But then my mother suddenly decided to go into a clinic to stop drinking. She decided she'd had enough and she stopped. And I knew, this time, that she'd stopped for life. They said it probably would be a good idea if she didn't go home straight away, so she came to live with me. And two things happened: first, I was really inspired by her, and I wanted to show solidarity by stopping myself, once and for all. But also, a lot of my excuses were taken away. There's absolutely no question of it being genetic, anyway; I couldn't really say, "Oh, it's because everybody in my family is a drunk, that's why I'm a drunk."

One of my main excuses for getting drunk all the time was that I really do feel shy and uncomfortable in large gatherings and on social occasions, and I'd need it to relax. But the problem was that that first drink never really relaxed me. Neither did that second drink, and neither did that third drink. Tranquilizers weren't doin' it. Nothing was really doin' it. And then I suddenly realized: why do you have to be relaxed? What's so great about being relaxed? You know – why not feel tense, and just get used to it? Some people have to live with much worse situations than just feeling tense. So this time, I just know I'm not gonna drink again.

You spent quite a bit of time hanging out with the aristocracy, didn't you? Are they good company?
People are very quick to say, "Oh, that crowd of shits." I don't think I met one shit, not one single real shit – and yet in my business, I could introduce you to a thousand. I was comfortable at the Embassy Club because those people all knew exactly what I was going through. They were all very sympathetic. They fucking kept me alive.

It was a meander, a groping. But you know the answer to your problems. It's an inability to commit to things that you sometimes find you're embarrassed to commit to. Like when I think of myself as a rock & roll star, perhaps I feel a bit embarrassed about committing to take my kid to school every day. Because I don't want to be recognized, or I don't want my kid to be ostracized for coming to school in a big car. But I'm sorry – the daughter is the daughter of the father. And the father has a big car. And she's gotta live with it, and I've gotta live with it, and so do all her friends. That's unpleasant to have to deal with sometimes.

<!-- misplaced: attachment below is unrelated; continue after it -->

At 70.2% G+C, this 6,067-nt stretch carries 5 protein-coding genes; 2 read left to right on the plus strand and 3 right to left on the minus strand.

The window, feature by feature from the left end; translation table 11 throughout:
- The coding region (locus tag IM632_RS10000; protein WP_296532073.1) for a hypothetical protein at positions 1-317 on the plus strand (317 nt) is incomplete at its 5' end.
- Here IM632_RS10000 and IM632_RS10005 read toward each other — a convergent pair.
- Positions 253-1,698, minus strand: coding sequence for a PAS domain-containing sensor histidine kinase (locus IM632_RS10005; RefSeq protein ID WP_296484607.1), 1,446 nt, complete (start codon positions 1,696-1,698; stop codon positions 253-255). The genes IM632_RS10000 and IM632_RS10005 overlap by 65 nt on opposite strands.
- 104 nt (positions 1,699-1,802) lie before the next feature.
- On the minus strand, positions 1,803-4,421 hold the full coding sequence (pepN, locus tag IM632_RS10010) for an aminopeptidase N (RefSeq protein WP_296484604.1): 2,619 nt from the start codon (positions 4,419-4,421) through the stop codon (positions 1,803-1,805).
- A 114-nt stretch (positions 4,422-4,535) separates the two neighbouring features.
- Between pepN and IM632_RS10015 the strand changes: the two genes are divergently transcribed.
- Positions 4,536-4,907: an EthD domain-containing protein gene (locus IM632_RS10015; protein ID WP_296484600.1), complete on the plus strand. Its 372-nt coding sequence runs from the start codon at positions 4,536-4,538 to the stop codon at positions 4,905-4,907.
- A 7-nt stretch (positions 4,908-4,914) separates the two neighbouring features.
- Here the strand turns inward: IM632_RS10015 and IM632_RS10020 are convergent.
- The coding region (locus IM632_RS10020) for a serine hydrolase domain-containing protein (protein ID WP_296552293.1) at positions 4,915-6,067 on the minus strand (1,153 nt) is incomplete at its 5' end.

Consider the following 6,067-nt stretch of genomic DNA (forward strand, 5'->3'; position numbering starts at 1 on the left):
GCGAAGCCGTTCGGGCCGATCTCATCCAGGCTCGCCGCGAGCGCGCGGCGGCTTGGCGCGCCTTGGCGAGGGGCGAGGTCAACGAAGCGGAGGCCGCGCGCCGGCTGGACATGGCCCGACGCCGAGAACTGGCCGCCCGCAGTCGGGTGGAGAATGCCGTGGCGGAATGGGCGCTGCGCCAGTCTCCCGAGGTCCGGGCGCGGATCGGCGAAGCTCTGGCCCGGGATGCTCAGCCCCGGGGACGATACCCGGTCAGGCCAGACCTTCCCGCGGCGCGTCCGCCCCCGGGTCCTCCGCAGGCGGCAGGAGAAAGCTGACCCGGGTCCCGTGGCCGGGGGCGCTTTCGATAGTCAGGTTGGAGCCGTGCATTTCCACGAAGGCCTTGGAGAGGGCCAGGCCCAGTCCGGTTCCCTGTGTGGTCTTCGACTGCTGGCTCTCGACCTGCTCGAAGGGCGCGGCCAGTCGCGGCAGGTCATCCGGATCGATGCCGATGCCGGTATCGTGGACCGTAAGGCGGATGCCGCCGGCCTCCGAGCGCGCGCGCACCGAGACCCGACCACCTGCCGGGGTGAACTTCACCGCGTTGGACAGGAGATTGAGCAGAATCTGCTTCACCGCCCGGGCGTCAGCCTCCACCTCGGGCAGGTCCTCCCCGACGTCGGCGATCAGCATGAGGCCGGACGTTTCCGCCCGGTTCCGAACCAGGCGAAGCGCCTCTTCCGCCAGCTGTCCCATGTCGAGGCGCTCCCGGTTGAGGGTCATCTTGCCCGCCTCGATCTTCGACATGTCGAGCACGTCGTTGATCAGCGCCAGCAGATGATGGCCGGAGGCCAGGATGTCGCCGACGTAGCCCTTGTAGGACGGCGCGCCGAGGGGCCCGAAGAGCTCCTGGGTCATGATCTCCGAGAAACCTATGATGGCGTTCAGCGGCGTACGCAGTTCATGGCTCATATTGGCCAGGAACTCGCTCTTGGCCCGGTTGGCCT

I suppose the irony of mingling with titled people – who would sympathize with this sort of problem – is that in a way you've transcended the British class system. Maybe it's changing . . .
I don't think Britain is ever gonna change. I'm afraid it's part of our tradition, and always will be. There's a lot of things that could change, and there's a lot of things that need to change, but I don't think that the aristocracy needs to change. You know – why? What harm are they doing? They're a minority in this country. They've not got the power they used to have. They might have a few misappropriated possessions, but nothing I'd want. My house in the country is too bloody big anyway, and it's about a quarter of the size of most of these mansions.

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“Whoomp! (There It Is)”

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Cecil Glenn — a.k.a., "D.C." — was a cook at Magic City, a nude dance club in Atlanta, when he first heard women shout "Whoomp — there it is!" Inspired by the party chant, he and partner Steve "Roll'n" Gibson wrote a song around it. Undaunted by label rejections, they borrowed $2,500 from Glenn's parents and pressed 800 singles, which quickly sold out in the Atlanta area. A record deal came soon after. Glenn said the song was meant for positive partying. "If you're going to say 'Whoomp there it is,' and you're doing something negative, we'd rather it not have come out of your mouth."